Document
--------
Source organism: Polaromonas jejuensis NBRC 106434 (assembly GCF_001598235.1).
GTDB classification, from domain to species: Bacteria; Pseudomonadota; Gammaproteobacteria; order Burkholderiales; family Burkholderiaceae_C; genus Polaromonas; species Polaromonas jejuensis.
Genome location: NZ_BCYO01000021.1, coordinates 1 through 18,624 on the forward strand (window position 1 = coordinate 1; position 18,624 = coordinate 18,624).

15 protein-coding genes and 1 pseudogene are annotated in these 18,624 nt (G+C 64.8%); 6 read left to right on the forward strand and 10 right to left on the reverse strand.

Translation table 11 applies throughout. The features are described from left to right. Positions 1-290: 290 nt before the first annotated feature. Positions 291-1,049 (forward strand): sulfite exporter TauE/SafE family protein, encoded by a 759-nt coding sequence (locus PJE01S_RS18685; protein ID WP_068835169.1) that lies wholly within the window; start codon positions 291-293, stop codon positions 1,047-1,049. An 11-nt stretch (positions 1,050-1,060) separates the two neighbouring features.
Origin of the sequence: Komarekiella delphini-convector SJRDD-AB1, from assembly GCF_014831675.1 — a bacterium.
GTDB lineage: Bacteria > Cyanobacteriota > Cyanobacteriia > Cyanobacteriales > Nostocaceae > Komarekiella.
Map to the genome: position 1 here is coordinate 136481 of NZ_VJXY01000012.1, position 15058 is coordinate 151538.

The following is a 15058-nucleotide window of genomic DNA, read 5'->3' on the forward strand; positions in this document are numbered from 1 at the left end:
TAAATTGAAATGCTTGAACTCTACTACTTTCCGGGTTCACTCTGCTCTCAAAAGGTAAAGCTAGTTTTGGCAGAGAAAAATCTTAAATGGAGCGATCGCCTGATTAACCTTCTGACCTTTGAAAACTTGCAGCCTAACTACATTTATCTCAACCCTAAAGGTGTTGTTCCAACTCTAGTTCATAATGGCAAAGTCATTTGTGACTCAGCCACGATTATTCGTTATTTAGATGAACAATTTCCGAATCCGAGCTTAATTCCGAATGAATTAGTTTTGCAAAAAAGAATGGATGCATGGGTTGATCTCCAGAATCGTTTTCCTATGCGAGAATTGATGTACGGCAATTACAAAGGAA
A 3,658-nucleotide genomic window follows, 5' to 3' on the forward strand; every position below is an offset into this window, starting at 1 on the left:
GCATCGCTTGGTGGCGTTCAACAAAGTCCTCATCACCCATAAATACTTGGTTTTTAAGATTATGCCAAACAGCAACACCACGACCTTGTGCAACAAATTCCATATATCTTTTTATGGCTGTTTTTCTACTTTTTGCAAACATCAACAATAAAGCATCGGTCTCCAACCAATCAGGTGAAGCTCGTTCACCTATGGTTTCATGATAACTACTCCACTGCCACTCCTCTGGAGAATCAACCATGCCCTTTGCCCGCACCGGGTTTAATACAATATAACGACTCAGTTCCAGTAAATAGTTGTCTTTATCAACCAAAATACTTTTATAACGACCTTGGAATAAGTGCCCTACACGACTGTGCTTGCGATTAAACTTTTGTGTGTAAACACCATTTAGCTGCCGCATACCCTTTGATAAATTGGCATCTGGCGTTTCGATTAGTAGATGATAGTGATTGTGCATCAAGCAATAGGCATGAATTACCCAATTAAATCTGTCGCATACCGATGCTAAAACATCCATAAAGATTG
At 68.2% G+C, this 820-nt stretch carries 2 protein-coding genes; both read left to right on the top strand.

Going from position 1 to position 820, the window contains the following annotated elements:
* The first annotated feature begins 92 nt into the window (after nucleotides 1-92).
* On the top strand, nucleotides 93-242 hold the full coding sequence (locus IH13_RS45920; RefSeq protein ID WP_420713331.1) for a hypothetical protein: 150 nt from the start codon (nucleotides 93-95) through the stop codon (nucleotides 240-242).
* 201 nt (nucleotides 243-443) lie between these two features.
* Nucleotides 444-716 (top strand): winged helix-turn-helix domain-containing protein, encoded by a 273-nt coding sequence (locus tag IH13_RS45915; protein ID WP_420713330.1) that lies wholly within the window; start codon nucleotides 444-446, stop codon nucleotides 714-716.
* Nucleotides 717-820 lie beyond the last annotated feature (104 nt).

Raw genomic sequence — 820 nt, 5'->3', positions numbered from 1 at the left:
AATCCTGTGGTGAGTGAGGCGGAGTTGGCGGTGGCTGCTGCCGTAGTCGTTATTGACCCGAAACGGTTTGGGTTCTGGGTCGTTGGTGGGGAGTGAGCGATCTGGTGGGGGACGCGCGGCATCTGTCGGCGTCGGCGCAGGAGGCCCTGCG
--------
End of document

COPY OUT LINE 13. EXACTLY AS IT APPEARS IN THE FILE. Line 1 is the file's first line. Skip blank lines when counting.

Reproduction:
At 68.2% G+C, this 820-nt stretch carries 2 protein-coding genes; both read left to right on the top strand.